Copland Symphony 3/Harris Symphony 3
Arguably the best American symphony coupled with arguably the best-known American symphony makes an ideal pairing on paper. Sad to report, however, I have considerable reservations. Roy Harris’s Third is one of the most awesomely concentrated of all twentieth-century symphonic structures, but you wouldn’t guess it from Neeme Jarvi’s loose-limbed, disconcertingly slack conception. As the opening few minutes quickly reveal, the orchestral playing is neat but cruelly lacks bite and tension. Where’s the sense of tingling expectancy in these measures, the feeling of setting out on some fantastic musical voyage? Whither the bite of fortissimo trombones and horns on their first appearance? And whatever happened to the burgeoning lyricism of the pages that follow? In the central portion (so potently suggestive of the vast horizons of the prairies and their fields of rippling wheat) Jarvi opens out the two small cuts practised by Koussevitzky and Bernstein, but given the disinterested nature of the music-making, the restoration of these extra bars is not necessarily a boon. And so it goes on. The tremendous fugue barely gets off the ground, generating none of the volcanic power and implacable momentum so evident in the two Bernstein accounts (CBS, 6/76 and DG, 11/87 – both nla) and Koussevitzky’s fabulous 1939 Boston reading, while Jarvi’s brusquely impatient handling of the tolling peroration merely gives the impression that session-time was running out (and why the sudden, ugly lurch forward in tempo at the beginning of this section?). All in all, the performance is a bitter disappointment, to say the least.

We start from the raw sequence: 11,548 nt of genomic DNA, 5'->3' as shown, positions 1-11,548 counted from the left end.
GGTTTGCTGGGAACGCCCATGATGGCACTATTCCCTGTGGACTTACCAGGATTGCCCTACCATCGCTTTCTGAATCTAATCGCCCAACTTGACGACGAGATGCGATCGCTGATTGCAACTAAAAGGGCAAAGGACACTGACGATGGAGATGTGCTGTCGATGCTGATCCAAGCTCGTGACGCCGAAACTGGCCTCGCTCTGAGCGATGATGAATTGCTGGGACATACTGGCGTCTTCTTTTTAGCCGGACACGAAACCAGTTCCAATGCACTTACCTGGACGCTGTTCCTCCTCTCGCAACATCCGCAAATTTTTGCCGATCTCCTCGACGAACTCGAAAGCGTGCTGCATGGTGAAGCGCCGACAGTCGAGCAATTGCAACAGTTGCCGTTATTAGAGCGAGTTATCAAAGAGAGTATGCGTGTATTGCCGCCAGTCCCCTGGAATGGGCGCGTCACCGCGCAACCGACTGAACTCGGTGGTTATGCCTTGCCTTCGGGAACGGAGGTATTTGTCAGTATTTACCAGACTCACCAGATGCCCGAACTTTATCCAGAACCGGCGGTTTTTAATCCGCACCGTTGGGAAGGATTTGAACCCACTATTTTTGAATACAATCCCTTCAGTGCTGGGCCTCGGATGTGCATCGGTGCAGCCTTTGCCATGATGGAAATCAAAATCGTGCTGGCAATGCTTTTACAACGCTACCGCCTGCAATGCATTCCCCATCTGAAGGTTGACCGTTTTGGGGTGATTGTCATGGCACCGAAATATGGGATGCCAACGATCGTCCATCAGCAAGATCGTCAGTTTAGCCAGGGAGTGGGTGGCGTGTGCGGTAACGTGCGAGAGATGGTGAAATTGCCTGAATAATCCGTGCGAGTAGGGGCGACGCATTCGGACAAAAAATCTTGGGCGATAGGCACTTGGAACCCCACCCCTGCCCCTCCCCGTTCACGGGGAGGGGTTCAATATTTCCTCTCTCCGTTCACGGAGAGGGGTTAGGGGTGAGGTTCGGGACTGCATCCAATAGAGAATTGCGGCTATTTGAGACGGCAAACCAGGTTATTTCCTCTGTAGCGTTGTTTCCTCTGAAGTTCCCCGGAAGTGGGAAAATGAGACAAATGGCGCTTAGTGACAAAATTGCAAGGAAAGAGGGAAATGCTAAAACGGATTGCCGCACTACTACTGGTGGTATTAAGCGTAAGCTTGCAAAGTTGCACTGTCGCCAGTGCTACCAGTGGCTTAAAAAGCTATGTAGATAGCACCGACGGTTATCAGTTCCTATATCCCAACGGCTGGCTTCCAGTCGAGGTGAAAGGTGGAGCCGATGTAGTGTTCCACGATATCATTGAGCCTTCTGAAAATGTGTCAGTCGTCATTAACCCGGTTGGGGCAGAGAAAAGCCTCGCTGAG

Copland’s mighty Third fares more happily, but I’m still far from convinced that Jarvi really has this repertoire well and truly in his bloodstream. For all the agreeable security of the orchestral response, I don’t register any especial dedication or inspirational sense of occasion about proceedings. Indeed, a certain literalness and ‘let’s get on with it’ efficiency tend to scupper large portions of the symphony’s first half; the searching string dialogue with which the slow movement opens also lacks the last ounce of eloquence (and, at the very start, the necessary icy hush). That said, Jarvi rises capably enough to the big and brazen ‘public’ gestures of the finale, and the Chandos sound is predictably alluring in its transparent sumptuousness. In the end, though, it all boils down to conviction, the kind of extraordinary commitment to the cause that Bernstein and his New Yorkers display on their electrifying 1985 DG version; the relative dearth of those self-same qualities in Detroit is what ultimately relegates this latest account to the also-rans.'